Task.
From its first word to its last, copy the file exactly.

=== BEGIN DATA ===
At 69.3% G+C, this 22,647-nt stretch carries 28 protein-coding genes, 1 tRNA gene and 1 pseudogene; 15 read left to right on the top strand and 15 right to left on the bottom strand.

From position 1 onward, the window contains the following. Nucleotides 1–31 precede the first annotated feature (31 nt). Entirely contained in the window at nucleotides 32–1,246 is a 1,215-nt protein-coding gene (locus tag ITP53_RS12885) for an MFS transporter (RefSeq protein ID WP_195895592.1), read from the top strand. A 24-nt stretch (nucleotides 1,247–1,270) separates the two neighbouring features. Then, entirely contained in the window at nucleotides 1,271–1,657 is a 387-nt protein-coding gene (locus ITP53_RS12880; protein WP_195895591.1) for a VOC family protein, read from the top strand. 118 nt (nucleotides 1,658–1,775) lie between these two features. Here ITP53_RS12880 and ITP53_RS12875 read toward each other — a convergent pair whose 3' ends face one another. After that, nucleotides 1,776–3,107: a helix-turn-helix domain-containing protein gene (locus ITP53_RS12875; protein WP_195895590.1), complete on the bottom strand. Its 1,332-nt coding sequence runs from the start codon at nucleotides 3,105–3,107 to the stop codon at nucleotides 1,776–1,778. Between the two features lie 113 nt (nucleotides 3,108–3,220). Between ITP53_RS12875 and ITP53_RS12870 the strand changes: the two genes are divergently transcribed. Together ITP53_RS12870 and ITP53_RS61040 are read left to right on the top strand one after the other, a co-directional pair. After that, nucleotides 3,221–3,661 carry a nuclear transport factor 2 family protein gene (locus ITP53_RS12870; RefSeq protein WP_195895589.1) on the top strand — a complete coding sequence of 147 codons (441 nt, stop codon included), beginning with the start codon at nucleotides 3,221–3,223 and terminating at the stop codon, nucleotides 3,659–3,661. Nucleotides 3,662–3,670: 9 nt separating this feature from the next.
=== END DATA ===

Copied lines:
At 69.3% G+C, this 22,647-nt stretch carries 28 protein-coding genes, 1 tRNA gene and 1 pseudogene; 15 read left to right on the top strand and 15 right to left on the bottom strand.

From position 1 onward, the window contains the following. Nucleotides 1–31 precede the first annotated feature (31 nt). Entirely contained in the window at nucleotides 32–1,246 is a 1,215-nt protein-coding gene (locus tag ITP53_RS12885) for an MFS transporter (RefSeq protein ID WP_195895592.1), read from the top strand. A 24-nt stretch (nucleotides 1,247–1,270) separates the two neighbouring features. Then, entirely contained in the window at nucleotides 1,271–1,657 is a 387-nt protein-coding gene (locus ITP53_RS12880; protein WP_195895591.1) for a VOC family protein, read from the top strand. 118 nt (nucleotides 1,658–1,775) lie between these two features. Here ITP53_RS12880 and ITP53_RS12875 read toward each other — a convergent pair whose 3' ends face one another. After that, nucleotides 1,776–3,107: a helix-turn-helix domain-containing protein gene (locus ITP53_RS12875; protein WP_195895590.1), complete on the bottom strand. Its 1,332-nt coding sequence runs from the start codon at nucleotides 3,105–3,107 to the stop codon at nucleotides 1,776–1,778. Between the two features lie 113 nt (nucleotides 3,108–3,220). Between ITP53_RS12875 and ITP53_RS12870 the strand changes: the two genes are divergently transcribed. Together ITP53_RS12870 and ITP53_RS61040 are read left to right on the top strand one after the other, a co-directional pair. After that, nucleotides 3,221–3,661 carry a nuclear transport factor 2 family protein gene (locus ITP53_RS12870; RefSeq protein WP_195895589.1) on the top strand — a complete coding sequence of 147 codons (441 nt, stop codon included), beginning with the start codon at nucleotides 3,221–3,223 and terminating at the stop codon, nucleotides 3,659–3,661. Nucleotides 3,662–3,670: 9 nt separating this feature from the next.